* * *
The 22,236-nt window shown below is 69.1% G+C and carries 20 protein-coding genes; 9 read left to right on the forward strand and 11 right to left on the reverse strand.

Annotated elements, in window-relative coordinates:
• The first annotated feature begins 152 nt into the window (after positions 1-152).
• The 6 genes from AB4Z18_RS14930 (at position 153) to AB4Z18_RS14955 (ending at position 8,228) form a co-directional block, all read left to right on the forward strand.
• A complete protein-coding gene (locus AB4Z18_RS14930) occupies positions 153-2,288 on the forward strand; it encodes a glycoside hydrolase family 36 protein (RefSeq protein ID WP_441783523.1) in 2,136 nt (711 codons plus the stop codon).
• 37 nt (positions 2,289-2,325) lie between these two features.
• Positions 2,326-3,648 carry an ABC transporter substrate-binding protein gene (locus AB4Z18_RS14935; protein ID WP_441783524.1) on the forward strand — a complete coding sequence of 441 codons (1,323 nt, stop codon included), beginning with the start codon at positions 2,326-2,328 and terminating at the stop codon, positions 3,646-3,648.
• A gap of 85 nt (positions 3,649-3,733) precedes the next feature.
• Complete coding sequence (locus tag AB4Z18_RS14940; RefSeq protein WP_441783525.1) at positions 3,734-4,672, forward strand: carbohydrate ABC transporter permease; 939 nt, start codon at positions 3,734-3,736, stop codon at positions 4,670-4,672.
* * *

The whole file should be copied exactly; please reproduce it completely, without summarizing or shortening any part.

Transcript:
The 22,236-nt window shown below is 69.1% G+C and carries 20 protein-coding genes; 9 read left to right on the forward strand and 11 right to left on the reverse strand.

Annotated elements, in window-relative coordinates:
• The first annotated feature begins 152 nt into the window (after positions 1-152).
• The 6 genes from AB4Z18_RS14930 (at position 153) to AB4Z18_RS14955 (ending at position 8,228) form a co-directional block, all read left to right on the forward strand.
• A complete protein-coding gene (locus AB4Z18_RS14930) occupies positions 153-2,288 on the forward strand; it encodes a glycoside hydrolase family 36 protein (RefSeq protein ID WP_441783523.1) in 2,136 nt (711 codons plus the stop codon).
• 37 nt (positions 2,289-2,325) lie between these two features.
• Positions 2,326-3,648 carry an ABC transporter substrate-binding protein gene (locus AB4Z18_RS14935; protein ID WP_441783524.1) on the forward strand — a complete coding sequence of 441 codons (1,323 nt, stop codon included), beginning with the start codon at positions 2,326-2,328 and terminating at the stop codon, positions 3,646-3,648.
• A gap of 85 nt (positions 3,649-3,733) precedes the next feature.
• Complete coding sequence (locus tag AB4Z18_RS14940; RefSeq protein WP_441783525.1) at positions 3,734-4,672, forward strand: carbohydrate ABC transporter permease; 939 nt, start codon at positions 3,734-3,736, stop codon at positions 4,670-4,672.